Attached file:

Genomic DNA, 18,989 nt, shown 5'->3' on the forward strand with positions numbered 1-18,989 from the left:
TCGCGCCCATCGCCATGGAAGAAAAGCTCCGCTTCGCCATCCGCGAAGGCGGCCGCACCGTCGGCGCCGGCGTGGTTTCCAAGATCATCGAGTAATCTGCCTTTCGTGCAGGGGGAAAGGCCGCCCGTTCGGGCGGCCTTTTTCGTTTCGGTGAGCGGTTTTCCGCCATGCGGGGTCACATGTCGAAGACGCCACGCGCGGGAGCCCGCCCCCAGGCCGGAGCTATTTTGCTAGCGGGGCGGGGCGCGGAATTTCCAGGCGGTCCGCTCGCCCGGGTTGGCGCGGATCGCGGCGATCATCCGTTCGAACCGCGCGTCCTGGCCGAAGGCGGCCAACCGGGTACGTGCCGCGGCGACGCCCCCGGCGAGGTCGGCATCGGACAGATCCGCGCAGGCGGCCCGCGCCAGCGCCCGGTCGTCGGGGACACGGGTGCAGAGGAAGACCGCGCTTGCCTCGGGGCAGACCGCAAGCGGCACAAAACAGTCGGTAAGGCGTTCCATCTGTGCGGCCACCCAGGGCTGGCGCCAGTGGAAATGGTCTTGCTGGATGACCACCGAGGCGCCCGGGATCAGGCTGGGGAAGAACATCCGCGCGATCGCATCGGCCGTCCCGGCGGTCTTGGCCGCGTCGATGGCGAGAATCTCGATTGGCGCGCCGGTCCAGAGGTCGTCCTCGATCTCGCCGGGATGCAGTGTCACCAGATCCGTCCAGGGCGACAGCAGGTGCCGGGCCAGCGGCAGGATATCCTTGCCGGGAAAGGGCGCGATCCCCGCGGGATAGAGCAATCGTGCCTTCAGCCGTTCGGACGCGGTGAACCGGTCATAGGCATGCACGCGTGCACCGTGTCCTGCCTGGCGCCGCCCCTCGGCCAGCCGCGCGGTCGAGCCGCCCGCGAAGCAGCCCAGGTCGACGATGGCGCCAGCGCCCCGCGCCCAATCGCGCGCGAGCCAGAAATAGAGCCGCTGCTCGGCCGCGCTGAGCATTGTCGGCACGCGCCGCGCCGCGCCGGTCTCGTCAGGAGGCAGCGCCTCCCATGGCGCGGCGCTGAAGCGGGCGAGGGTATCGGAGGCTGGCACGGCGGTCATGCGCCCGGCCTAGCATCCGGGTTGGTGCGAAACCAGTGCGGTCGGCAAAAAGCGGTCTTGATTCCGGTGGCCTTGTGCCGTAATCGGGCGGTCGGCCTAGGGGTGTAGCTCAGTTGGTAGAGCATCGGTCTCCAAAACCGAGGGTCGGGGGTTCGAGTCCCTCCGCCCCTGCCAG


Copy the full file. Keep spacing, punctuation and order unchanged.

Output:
Genomic DNA, 18,989 nt, shown 5'->3' on the forward strand with positions numbered 1-18,989 from the left:
TCGCGCCCATCGCCATGGAAGAAAAGCTCCGCTTCGCCATCCGCGAAGGCGGCCGCACCGTCGGCGCCGGCGTGGTTTCCAAGATCATCGAGTAATCTGCCTTTCGTGCAGGGGGAAAGGCCGCCCGTTCGGGCGGCCTTTTTCGTTTCGGTGAGCGGTTTTCCGCCATGCGGGGTCACATGTCGAAGACGCCACGCGCGGGAGCCCGCCCCCAGGCCGGAGCTATTTTGCTAGCGGGGCGGGGCGCGGAATTTCCAGGCGGTCCGCTCGCCCGGGTTGGCGCGGATCGCGGCGATCATCCGTTCGAACCGCGCGTCCTGGCCGAAGGCGGCCAACCGGGTACGTGCCGCGGCGACGCCCCCGGCGAGGTCGGCATCGGACAGATCCGCGCAGGCGGCCCGCGCCAGCGCCCGGTCGTCGGGGACACGGGTGCAGAGGAAGACCGCGCTTGCCTCGGGGCAGACCGCAAGCGGCACAAAACAGTCGGTAAGGCGTTCCATCTGTGCGGCCACCCAGGGCTGGCGCCAGTGGAAATGGTCTTGCTGGATGACCACCGAGGCGCCCGGGATCAGGCTGGGGAAGAACATCCGCGCGATCGCATCGGCCGTCCCGGCGGTCTTGGCCGCGTCGATGGCGAGAATCTCGATTGGCGCGCCGGTCCAGAGGTCGTCCTCGATCTCGCCGGGATGCAGTGTCACCAGATCCGTCCAGGGCGACAGCAGGTGCCGGGCCAGCGGCAGGATATCCTTGCCGGGAAAGGGCGCGATCCCCGCGGGATAGAGCAATCGTGCCTTCAGCCGTTCGGACGCGGTGAACCGGTCATAGGCATGCACGCGTGCACCGTGTCCTGCCTGGCGCCGCCCCTCGGCCAGCCGCGCGGTCGAGCCGCCCGCGAAGCAGCCCAGGTCGACGATGGCGCCAGCGCCCCGCGCCCAATCGCGCGCGAGCCAGAAATAGAGCCGCTGCTCGGCCGCGCTGAGCATTGTCGGCACGCGCCGCGCCGCGCCGGTCTCGTCAGGAGGCAGCGCCTCCCATGGCGCGGCGCTGAAGCGGGCGAGGGTATCGGAGGCTGGCACGGCGGTCATGCGCCCGGCCTAGCATCCGGGTTGGTGCGAAACCAGTGCGGTCGGCAAAAAGCGGTCTTGATTCCGGTGGCCTTGTGCCGTAATCGGGCGGTCGGCCTAGGGGTGTAGCTCAGTTGGTAGAGCATCGGTCTCCAAAACCGAGGGTCGGGGGTTCGAGTCCCTCCGCCCCTGCCAG